It’s been a rough couple of months for casinos and gambling enthusiasts in the U.S., but things might finally be ready to get back on track – even if that track isn’t entirely the same as the old one. Casinos across the country are starting to reopen their doors, with Oklahoma showing more progressive stubbornness than most. A few casinos in the state began to accept gamblers a couple of weeks ago, there was no shortage of interest on the part of casino-goers, and other venues could only grit their teeth, waiting for a chance to join in on the fun. That day has now come, with 20 more casinos, all operated by the Chickasaw Nation, opening their doors as of yesterday.
Of course, just because the venues are open doesn’t mean that everything is returning back to normal. The casinos are only accepting about 25% of their normal capacity, and will be following established health and safety protocols until everyone can be confident that the coronavirus is no longer a real threat. In the meantime, though, casino employees will have to be prepared to submit to a daily superficial health checkup, and visitors will need to practice social distancing requirements.
In addition, they will also need to prepare to see other changes at the casinos. WinStar World Casino and Resort, for example, won’t be offering valet service for a while, and swimming pools are still off-limits. Any patron expecting to take advantage of the casino’s complimentary drink stations is going to be disappointed, as these are still out of service. The good news is, though, that the casino will offer free water and soft drinks at its bars. Additionally, table games, off-track gambling, bingo, poker and certain other amenities are still in the dark.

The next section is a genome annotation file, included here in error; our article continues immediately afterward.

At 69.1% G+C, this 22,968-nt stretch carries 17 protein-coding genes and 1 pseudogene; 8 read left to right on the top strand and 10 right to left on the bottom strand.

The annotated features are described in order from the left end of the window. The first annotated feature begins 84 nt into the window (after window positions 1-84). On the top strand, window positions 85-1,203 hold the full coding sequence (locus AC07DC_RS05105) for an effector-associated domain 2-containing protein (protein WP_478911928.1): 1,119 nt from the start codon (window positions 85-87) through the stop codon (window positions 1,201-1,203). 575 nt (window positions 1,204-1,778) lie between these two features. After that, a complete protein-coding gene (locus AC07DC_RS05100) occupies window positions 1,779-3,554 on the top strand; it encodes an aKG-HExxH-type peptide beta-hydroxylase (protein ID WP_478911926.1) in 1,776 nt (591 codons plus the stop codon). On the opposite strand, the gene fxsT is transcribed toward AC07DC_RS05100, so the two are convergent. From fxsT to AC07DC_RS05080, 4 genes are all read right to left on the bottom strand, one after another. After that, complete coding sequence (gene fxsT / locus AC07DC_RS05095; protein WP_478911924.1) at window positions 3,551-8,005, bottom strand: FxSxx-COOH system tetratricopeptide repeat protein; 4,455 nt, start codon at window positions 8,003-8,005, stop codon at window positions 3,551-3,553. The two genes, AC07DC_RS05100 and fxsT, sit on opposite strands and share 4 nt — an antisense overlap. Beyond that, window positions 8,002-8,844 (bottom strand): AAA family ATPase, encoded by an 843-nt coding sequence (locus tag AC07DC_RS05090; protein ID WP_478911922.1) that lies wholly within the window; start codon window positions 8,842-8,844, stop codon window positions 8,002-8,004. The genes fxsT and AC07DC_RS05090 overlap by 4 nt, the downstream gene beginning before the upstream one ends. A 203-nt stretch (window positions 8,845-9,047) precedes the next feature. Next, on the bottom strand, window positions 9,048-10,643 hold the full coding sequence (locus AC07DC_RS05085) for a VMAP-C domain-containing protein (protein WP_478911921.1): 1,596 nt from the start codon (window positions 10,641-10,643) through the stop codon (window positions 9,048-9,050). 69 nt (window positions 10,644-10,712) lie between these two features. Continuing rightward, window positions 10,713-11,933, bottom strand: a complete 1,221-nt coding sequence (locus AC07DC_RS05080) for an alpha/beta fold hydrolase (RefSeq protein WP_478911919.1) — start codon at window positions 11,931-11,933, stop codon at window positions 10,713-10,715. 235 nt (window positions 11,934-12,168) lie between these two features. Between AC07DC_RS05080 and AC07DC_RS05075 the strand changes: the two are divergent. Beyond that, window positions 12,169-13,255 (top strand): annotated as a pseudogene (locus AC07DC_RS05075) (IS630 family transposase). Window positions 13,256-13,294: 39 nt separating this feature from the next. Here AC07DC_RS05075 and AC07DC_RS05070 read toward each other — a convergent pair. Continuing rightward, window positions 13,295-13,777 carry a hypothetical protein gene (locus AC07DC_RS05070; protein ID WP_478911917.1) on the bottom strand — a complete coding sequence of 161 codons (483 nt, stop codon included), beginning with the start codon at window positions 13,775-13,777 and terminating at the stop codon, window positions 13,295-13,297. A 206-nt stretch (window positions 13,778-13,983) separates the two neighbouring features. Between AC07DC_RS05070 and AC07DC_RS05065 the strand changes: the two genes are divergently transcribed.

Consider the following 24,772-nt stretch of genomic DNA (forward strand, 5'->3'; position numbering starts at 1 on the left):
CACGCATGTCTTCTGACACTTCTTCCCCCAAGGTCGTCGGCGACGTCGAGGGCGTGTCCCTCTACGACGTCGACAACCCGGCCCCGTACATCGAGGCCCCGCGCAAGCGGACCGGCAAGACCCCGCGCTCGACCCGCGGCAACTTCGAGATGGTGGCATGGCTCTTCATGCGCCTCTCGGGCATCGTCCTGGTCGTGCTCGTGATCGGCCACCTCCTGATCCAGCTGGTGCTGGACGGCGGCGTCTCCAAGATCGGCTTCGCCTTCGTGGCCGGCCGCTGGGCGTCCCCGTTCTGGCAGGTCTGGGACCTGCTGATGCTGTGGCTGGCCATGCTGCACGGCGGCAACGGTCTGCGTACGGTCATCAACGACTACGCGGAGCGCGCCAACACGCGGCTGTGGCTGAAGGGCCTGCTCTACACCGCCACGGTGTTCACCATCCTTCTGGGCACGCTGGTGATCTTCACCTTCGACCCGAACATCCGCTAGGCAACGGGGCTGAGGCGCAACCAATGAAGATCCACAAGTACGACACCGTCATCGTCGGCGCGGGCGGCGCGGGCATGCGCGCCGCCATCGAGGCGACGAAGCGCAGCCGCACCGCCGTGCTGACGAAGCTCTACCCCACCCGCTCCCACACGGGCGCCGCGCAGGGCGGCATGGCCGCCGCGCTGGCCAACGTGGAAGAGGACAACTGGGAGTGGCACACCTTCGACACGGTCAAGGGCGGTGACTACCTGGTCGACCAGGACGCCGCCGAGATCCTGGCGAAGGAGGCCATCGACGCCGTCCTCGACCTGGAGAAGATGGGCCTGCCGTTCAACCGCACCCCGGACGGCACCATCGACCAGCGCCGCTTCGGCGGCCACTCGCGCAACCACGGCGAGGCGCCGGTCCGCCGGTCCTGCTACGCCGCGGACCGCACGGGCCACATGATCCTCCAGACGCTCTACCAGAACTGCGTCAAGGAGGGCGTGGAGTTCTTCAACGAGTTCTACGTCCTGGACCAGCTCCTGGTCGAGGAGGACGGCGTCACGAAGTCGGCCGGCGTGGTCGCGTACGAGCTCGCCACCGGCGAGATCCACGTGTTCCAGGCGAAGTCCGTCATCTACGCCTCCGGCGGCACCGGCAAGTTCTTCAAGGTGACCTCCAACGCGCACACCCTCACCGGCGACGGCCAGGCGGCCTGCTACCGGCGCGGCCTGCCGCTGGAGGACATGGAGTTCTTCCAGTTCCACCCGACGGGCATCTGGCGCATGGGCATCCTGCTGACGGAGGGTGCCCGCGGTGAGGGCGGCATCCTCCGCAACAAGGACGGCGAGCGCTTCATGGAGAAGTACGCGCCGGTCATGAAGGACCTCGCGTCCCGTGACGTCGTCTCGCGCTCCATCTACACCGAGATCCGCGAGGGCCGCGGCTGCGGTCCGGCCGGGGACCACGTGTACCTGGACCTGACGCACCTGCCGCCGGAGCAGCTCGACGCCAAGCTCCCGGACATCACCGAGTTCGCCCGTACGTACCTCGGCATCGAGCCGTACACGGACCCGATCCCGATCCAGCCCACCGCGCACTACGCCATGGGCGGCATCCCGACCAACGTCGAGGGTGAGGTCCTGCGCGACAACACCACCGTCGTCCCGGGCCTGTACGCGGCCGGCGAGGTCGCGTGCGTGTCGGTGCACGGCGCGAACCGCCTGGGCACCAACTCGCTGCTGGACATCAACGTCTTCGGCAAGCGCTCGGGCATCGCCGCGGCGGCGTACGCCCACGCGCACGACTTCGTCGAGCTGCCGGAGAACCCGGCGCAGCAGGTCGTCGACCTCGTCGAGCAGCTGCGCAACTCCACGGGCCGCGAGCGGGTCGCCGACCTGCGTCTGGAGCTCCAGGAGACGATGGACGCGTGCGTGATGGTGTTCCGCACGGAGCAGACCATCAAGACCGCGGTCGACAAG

The governor of the Chickasaw Nation, Bill Anoatubby, explained as the native tribe was preparing to relaunch its gambling operations, “Our leadership team has developed a comprehensive plan with numerous levels of protection to protect the health of our employees and patrons. We continue closely monitoring the data and consulting health professionals in an effort to maintain the most effective containment measures available and minimize any possibility of resurgence.”
“No shoes, no shirt, no service” has long been a practice among public establishments across the U.S., as well as other parts of the world, for decades, but now is getting an amendment. “No masks” has been added, and anyone planning on visiting a casino, whether it be one of the many in Oklahoma or elsewhere across the country, is going to have to be willing to wear a mask. If not, they’ll be turned away at the door.
The Chickasaw tribe is one of several that has been battling Oklahoma Governor Kevin Stitt and his desire to squeeze more money out of existing tribal revenue-sharing agreements. The saga has been building since late last year and has seen a few twists and turns as it continues its soap opera-like advance. So far, not much real progress has been made, and the amount of revenue the tribes have lost due to the coronavirus will certainly make them even less willing to try to reach a new agreement.